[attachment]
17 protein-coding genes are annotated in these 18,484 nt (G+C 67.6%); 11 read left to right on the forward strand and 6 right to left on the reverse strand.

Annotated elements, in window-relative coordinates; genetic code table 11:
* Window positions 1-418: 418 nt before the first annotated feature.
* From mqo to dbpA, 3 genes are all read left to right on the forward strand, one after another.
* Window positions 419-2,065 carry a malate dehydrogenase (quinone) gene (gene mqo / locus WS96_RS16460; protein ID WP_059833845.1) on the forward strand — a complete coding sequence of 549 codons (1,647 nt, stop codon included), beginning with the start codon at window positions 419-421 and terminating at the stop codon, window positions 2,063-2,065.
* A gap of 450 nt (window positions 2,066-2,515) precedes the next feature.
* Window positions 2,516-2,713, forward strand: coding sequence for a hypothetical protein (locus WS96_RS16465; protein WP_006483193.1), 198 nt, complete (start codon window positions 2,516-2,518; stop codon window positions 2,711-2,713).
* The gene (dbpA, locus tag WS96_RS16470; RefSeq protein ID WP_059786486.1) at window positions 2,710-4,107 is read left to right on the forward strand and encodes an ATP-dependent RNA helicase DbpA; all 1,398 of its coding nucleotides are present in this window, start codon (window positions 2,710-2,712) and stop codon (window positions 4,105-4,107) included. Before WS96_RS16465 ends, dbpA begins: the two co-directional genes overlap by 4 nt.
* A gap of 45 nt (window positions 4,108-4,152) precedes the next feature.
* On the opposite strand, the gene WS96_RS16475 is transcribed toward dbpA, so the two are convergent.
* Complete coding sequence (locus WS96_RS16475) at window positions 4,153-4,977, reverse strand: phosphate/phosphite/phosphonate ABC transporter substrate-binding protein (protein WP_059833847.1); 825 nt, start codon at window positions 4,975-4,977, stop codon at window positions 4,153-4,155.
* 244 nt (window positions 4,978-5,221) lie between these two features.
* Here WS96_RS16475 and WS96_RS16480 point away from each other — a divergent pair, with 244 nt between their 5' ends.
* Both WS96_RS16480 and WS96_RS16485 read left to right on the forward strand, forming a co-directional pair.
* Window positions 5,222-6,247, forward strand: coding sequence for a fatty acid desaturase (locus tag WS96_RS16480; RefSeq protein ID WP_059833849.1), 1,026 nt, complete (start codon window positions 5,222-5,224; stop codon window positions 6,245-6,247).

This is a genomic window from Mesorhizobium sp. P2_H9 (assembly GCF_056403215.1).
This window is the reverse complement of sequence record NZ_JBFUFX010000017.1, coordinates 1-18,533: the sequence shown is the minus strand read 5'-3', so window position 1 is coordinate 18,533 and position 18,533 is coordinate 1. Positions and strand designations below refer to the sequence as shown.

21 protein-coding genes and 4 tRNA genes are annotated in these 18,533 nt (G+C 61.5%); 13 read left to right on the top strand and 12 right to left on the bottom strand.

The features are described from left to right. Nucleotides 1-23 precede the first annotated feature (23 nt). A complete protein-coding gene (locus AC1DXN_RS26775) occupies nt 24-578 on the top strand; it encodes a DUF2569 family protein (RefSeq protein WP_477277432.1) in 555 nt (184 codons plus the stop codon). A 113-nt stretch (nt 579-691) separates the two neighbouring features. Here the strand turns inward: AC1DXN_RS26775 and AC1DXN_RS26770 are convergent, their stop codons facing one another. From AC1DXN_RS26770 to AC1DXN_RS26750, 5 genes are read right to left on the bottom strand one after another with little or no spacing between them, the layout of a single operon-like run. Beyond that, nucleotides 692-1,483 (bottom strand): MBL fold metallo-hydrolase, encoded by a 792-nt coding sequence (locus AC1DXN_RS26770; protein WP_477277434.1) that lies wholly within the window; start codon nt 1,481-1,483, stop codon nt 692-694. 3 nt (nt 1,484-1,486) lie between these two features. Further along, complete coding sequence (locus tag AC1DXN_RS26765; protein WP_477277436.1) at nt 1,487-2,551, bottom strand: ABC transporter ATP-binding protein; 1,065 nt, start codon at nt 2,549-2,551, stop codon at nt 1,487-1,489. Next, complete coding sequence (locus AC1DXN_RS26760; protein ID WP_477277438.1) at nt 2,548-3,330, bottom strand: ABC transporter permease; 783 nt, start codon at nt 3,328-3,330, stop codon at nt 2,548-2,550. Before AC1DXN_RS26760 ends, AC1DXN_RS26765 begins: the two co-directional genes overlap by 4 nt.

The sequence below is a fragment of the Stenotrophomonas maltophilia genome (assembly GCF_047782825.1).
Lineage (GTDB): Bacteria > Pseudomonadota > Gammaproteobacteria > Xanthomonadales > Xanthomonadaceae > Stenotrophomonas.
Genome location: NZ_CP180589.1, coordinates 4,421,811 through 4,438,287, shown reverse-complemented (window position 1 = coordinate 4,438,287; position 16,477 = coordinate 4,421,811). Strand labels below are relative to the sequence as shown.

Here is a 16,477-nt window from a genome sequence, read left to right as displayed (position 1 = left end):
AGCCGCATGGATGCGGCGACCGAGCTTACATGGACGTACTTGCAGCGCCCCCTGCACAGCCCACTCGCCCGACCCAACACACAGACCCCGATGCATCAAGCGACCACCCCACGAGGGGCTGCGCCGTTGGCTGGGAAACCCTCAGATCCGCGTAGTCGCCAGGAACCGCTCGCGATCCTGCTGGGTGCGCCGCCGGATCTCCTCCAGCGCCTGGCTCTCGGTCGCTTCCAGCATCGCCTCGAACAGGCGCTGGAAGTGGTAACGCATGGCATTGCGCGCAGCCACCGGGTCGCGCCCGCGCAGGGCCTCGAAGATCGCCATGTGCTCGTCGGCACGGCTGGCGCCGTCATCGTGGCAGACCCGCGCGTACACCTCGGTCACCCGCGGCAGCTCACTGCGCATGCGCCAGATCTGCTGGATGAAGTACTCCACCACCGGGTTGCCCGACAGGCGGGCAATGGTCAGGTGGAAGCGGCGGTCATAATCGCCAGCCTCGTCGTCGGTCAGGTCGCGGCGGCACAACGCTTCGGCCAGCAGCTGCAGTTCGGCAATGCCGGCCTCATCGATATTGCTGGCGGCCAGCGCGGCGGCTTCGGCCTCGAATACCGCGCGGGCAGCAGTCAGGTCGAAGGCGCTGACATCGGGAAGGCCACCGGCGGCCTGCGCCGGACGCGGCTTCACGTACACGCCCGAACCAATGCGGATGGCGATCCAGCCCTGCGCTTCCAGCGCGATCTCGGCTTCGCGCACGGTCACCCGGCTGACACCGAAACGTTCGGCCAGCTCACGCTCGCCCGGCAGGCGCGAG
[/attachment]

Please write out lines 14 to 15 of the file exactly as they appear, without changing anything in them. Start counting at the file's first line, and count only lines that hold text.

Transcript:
* Both WS96_RS16480 and WS96_RS16485 read left to right on the forward strand, forming a co-directional pair.
* Window positions 5,222-6,247, forward strand: coding sequence for a fatty acid desaturase (locus tag WS96_RS16480; RefSeq protein ID WP_059833849.1), 1,026 nt, complete (start codon window positions 5,222-5,224; stop codon window positions 6,245-6,247).